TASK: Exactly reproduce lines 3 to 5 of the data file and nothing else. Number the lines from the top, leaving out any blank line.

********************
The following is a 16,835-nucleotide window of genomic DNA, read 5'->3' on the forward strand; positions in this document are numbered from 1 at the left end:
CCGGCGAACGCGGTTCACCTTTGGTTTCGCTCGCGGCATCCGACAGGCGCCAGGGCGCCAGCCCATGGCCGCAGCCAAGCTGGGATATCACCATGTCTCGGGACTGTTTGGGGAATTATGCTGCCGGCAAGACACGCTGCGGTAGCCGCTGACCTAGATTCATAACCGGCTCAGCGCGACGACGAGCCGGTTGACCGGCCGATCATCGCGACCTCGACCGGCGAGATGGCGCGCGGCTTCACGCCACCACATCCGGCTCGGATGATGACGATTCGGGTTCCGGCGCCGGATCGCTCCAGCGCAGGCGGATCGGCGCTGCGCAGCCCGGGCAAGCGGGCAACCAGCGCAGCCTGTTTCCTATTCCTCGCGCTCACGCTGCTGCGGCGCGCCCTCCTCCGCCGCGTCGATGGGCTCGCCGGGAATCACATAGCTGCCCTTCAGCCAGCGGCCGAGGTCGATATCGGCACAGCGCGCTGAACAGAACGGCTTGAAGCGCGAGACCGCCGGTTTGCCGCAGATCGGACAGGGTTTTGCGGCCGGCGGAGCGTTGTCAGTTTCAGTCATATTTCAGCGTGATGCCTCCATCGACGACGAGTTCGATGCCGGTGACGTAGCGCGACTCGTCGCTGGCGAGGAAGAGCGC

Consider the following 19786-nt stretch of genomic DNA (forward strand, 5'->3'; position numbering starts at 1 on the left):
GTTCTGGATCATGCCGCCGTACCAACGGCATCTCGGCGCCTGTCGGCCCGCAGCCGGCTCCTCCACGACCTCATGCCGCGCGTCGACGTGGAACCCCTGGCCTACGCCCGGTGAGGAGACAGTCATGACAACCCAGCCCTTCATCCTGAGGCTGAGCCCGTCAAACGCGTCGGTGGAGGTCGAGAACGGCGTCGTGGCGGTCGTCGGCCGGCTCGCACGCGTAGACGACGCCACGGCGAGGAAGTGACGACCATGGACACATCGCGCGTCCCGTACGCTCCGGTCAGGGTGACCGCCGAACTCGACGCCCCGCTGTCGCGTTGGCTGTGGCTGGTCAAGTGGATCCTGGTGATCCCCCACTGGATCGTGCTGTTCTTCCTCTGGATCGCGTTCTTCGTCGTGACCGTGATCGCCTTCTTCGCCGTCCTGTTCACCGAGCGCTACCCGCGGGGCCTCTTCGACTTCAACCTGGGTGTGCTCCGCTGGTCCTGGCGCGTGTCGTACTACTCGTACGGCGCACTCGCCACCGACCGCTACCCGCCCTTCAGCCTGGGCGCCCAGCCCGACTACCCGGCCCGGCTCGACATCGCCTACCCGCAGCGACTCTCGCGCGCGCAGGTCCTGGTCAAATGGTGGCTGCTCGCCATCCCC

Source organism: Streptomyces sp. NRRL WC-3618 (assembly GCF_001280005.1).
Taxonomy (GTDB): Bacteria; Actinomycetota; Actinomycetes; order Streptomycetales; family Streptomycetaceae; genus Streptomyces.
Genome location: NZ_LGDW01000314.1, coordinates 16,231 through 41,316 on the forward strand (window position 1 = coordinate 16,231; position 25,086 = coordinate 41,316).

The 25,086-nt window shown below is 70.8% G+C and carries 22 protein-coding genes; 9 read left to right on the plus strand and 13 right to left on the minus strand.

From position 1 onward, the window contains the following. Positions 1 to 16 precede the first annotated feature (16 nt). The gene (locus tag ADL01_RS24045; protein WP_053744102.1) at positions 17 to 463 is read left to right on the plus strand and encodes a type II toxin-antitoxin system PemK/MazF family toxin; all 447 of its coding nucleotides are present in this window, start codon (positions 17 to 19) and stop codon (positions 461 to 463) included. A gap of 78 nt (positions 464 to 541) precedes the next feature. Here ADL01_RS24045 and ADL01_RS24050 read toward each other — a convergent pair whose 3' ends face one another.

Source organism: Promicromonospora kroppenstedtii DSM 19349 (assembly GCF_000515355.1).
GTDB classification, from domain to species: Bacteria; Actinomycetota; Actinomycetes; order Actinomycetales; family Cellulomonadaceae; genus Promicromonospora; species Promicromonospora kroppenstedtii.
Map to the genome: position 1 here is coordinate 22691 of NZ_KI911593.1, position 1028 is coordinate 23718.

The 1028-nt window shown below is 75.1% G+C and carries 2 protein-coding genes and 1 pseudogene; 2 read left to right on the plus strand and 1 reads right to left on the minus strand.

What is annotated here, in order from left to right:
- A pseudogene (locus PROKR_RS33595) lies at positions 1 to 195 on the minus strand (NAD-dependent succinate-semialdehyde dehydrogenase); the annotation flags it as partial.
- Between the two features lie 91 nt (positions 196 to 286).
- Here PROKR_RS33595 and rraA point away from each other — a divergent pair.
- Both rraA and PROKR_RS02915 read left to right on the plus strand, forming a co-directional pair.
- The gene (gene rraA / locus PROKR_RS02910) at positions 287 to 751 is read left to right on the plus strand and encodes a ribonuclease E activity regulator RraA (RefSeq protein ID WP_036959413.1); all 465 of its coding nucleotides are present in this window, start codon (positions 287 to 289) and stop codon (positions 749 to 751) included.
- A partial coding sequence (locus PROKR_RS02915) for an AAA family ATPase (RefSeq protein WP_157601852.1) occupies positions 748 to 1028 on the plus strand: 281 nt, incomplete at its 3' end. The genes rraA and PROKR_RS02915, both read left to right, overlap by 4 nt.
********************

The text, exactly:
Consider the following 19786-nt stretch of genomic DNA (forward strand, 5'->3'; position numbering starts at 1 on the left):
GTTCTGGATCATGCCGCCGTACCAACGGCATCTCGGCGCCTGTCGGCCCGCAGCCGGCTCCTCCACGACCTCATGCCGCGCGTCGACGTGGAACCCCTGGCCTACGCCCGGTGAGGAGACAGTCATGACAACCCAGCCCTTCATCCTGAGGCTGAGCCCGTCAAACGCGTCGGTGGAGGTCGAGAACGGCGTCGTGGCGGTCGTCGGCCGGCTCGCACGCGTAGACGACGCCACGGCGAGGAAGTGACGACCATGGACACATCGCGCGTCCCGTACGCTCCGGTCAGGGTGACCGCCGAACTCGACGCCCCGCTGTCGCGTTGGCTGTGGCTGGTCAAGTGGATCCTGGTGATCCCCCACTGGATCGTGCTGTTCTTCCTCTGGATCGCGTTCTTCGTCGTGACCGTGATCGCCTTCTTCGCCGTCCTGTTCACCGAGCGCTACCCGCGGGGCCTCTTCGACTTCAACCTGGGTGTGCTCCGCTGGTCCTGGCGCGTGTCGTACTACTCGTACGGCGCACTCGCCACCGACCGCTACCCGCCCTTCAGCCTGGGCGCCCAGCCCGACTACCCGGCCCGGCTCGACATCGCCTACCCGCAGCGACTCTCGCGCGCGCAGGTCCTGGTCAAATGGTGGCTGCTCGCCATCCCC

Source organism: Streptomyces sp. NRRL WC-3618 (assembly GCF_001280005.1).